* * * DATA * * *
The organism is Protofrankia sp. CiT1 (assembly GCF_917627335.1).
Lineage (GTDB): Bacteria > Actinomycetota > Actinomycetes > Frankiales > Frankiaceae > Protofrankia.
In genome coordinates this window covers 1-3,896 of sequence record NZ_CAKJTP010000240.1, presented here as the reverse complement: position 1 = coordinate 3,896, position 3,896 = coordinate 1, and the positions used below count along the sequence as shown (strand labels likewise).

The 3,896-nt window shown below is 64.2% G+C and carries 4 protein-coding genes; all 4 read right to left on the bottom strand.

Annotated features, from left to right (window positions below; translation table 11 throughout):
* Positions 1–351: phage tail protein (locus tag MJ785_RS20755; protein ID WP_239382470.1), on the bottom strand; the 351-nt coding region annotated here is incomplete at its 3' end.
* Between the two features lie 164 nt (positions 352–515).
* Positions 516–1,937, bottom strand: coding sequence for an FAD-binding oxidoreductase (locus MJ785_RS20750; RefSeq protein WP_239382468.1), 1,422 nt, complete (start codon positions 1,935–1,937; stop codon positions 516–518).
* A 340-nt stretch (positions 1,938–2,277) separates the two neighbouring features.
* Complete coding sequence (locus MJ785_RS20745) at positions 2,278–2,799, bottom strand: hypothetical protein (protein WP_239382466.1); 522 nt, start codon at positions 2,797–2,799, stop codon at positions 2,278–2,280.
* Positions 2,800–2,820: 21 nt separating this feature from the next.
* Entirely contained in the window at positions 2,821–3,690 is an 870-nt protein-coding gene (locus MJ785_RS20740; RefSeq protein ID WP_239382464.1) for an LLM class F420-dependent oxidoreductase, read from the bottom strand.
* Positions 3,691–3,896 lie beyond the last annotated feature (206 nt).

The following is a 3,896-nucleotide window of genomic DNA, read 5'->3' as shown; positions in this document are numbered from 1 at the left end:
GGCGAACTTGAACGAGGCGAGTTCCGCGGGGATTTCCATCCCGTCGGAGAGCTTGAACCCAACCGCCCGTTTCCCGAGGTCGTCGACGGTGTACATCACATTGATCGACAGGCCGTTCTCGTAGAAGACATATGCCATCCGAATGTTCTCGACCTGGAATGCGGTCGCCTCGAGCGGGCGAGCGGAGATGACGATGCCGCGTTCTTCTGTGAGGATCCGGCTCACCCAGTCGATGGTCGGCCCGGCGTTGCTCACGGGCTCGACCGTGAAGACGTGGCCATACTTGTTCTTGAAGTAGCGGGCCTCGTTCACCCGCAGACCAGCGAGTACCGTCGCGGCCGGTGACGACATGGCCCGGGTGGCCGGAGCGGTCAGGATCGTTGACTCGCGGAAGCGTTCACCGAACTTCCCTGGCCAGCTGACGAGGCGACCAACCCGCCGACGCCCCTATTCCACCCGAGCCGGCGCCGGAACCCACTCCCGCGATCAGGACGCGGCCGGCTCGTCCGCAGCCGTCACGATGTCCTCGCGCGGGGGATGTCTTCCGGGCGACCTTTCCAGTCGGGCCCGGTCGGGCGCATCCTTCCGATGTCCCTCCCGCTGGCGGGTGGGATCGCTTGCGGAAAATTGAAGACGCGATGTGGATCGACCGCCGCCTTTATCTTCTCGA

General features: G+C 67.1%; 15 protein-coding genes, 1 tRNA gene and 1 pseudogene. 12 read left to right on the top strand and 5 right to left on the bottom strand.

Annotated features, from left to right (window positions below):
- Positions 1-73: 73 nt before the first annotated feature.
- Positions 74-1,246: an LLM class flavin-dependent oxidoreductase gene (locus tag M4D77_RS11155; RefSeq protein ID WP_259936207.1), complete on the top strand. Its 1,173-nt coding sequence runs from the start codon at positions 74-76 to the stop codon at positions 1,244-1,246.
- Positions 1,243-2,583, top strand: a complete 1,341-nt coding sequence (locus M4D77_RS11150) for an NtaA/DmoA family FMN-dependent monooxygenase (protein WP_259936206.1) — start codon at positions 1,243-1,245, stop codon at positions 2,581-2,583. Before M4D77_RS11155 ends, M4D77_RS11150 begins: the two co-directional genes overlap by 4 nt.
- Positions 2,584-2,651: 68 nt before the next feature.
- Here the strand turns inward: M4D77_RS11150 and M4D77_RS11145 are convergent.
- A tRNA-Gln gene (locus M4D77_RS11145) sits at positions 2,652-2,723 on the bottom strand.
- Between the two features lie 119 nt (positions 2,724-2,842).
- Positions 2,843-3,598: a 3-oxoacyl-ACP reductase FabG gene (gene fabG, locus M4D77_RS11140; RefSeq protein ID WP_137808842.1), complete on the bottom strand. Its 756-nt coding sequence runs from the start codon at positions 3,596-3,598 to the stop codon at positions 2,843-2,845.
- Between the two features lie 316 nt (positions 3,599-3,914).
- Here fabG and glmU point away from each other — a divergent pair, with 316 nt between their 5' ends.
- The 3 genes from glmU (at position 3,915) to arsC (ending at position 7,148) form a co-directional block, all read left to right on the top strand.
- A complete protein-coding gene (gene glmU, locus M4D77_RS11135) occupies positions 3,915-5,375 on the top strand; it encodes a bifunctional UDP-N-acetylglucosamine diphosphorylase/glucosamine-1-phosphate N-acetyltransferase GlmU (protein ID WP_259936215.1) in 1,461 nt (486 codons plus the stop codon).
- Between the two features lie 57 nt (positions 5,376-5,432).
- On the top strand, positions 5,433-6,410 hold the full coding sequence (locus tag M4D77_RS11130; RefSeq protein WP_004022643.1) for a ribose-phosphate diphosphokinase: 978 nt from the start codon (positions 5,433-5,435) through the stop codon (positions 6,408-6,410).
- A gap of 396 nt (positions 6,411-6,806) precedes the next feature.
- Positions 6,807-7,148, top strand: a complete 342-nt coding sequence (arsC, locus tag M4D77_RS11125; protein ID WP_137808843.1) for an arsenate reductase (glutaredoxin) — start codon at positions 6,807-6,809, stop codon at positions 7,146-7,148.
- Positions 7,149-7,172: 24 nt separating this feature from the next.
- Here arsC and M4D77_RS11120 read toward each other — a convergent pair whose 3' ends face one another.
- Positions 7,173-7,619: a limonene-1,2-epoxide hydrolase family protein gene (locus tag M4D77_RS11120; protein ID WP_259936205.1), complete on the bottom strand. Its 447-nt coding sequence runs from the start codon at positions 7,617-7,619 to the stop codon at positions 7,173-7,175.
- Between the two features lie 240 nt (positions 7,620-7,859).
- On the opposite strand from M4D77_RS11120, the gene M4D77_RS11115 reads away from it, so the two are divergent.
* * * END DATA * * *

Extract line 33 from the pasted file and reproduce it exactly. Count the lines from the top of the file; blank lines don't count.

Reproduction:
- Positions 6,807-7,148, top strand: a complete 342-nt coding sequence (arsC, locus tag M4D77_RS11125; protein ID WP_137808843.1) for an arsenate reductase (glutaredoxin) — start codon at positions 6,807-6,809, stop codon at positions 7,146-7,148.